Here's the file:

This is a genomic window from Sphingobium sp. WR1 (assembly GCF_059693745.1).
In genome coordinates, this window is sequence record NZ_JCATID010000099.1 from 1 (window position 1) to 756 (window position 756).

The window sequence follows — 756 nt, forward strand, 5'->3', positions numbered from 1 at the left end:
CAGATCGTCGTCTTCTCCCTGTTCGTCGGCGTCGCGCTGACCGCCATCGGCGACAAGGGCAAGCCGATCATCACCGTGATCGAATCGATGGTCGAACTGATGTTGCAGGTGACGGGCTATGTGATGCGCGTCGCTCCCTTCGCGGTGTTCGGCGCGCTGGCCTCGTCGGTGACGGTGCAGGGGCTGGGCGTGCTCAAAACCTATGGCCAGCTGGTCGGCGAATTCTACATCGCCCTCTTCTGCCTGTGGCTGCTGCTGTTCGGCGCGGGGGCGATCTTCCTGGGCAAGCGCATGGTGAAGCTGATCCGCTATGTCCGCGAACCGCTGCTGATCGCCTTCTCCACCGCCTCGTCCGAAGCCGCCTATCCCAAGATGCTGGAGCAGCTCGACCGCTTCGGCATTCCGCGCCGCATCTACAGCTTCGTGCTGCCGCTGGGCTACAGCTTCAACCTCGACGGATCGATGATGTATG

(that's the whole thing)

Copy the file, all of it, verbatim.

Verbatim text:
This is a genomic window from Sphingobium sp. WR1 (assembly GCF_059693745.1).
In genome coordinates, this window is sequence record NZ_JCATID010000099.1 from 1 (window position 1) to 756 (window position 756).

The window sequence follows — 756 nt, forward strand, 5'->3', positions numbered from 1 at the left end:
CAGATCGTCGTCTTCTCCCTGTTCGTCGGCGTCGCGCTGACCGCCATCGGCGACAAGGGCAAGCCGATCATCACCGTGATCGAATCGATGGTCGAACTGATGTTGCAGGTGACGGGCTATGTGATGCGCGTCGCTCCCTTCGCGGTGTTCGGCGCGCTGGCCTCGTCGGTGACGGTGCAGGGGCTGGGCGTGCTCAAAACCTATGGCCAGCTGGTCGGCGAATTCTACATCGCCCTCTTCTGCCTGTGGCTGCTGCTGTTCGGCGCGGGGGCGATCTTCCTGGGCAAGCGCATGGTGAAGCTGATCCGCTATGTCCGCGAACCGCTGCTGATCGCCTTCTCCACCGCCTCGTCCGAAGCCGCCTATCCCAAGATGCTGGAGCAGCTCGACCGCTTCGGCATTCCGCGCCGCATCTACAGCTTCGTGCTGCCGCTGGGCTACAGCTTCAACCTCGACGGATCGATGATGTATG